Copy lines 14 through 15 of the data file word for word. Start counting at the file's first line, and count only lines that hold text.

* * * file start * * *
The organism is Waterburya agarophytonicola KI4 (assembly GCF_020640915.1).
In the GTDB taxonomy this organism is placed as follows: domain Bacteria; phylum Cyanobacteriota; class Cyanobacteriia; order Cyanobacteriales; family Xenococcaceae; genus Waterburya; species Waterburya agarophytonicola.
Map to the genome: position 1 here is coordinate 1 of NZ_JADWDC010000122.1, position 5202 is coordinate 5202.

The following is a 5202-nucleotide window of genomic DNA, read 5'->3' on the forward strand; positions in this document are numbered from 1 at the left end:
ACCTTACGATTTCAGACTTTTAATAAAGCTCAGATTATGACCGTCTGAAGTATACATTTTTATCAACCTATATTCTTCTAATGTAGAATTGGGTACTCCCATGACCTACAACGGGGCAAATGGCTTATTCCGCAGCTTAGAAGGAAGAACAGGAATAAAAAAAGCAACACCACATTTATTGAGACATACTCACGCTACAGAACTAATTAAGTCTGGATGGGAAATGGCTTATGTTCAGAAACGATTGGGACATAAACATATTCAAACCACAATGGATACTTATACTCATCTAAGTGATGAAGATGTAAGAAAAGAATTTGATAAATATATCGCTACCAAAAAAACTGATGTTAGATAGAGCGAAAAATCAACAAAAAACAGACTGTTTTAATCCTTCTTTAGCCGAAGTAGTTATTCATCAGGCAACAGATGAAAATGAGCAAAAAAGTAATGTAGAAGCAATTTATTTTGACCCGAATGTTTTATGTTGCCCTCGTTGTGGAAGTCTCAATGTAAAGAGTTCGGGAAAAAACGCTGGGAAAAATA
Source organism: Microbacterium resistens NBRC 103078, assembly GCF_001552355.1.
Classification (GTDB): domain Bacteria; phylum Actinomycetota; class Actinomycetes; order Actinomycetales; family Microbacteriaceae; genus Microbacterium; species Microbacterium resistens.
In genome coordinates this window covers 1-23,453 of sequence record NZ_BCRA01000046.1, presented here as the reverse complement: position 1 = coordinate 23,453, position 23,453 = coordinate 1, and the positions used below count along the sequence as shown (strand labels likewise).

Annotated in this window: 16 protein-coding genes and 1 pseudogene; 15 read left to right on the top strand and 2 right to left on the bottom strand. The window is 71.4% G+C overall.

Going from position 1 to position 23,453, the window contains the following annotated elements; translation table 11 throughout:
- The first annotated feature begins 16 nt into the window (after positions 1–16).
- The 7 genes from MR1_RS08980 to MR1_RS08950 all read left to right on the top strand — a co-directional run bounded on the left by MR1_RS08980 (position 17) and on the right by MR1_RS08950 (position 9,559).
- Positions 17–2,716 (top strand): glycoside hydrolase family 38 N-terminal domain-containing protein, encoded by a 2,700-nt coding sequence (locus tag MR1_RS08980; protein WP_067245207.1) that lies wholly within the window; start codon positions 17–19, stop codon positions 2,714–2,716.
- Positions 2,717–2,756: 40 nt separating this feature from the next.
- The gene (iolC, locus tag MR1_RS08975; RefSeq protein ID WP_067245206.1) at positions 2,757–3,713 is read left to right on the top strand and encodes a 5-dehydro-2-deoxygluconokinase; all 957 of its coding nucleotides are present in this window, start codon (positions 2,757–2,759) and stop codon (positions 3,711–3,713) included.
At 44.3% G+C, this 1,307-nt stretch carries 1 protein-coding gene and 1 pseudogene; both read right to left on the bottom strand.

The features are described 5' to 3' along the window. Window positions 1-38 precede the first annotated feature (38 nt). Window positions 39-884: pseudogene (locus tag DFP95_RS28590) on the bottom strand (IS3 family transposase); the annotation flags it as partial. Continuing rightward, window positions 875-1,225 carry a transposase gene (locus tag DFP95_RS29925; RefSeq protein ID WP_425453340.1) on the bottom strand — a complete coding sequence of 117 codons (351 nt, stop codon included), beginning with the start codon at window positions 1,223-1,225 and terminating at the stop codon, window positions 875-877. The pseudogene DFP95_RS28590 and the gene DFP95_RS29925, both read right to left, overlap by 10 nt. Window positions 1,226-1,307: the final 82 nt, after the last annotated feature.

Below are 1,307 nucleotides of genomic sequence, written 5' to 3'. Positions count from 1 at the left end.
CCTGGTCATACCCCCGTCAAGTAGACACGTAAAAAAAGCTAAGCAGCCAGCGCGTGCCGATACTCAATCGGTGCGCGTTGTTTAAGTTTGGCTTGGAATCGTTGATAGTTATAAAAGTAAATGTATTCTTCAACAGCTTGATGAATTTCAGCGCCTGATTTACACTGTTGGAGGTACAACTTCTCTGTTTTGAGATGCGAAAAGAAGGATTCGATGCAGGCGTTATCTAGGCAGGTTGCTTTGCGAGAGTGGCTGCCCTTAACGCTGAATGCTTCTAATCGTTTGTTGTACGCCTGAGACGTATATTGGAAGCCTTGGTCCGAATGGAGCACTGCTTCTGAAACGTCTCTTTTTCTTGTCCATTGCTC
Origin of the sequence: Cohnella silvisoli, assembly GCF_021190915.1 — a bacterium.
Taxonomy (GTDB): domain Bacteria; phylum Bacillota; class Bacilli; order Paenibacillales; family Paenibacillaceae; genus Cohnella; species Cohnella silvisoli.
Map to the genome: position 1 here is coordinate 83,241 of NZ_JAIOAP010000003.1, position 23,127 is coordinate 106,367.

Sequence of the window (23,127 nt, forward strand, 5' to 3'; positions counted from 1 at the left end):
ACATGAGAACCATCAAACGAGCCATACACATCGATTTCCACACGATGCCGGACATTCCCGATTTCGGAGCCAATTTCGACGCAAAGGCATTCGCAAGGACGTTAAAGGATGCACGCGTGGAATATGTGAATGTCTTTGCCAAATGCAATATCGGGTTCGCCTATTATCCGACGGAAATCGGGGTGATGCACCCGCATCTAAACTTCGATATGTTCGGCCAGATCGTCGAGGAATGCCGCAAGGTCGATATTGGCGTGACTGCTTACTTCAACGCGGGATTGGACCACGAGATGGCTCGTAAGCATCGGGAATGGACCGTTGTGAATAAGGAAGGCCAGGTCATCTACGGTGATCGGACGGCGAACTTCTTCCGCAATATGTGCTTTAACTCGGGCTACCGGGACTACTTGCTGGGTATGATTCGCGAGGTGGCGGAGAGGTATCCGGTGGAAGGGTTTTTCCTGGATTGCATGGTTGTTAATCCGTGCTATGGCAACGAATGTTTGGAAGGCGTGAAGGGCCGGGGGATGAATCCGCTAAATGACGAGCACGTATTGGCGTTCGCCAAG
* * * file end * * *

- Positions 2,717–2,756: 40 nt separating this feature from the next.
- The gene (iolC, locus tag MR1_RS08975; RefSeq protein ID WP_067245206.1) at positions 2,757–3,713 is read left to right on the top strand and encodes a 5-dehydro-2-deoxygluconokinase; all 957 of its coding nucleotides are present in this window, start codon (positions 2,757–2,759) and stop codon (positions 3,711–3,713) included.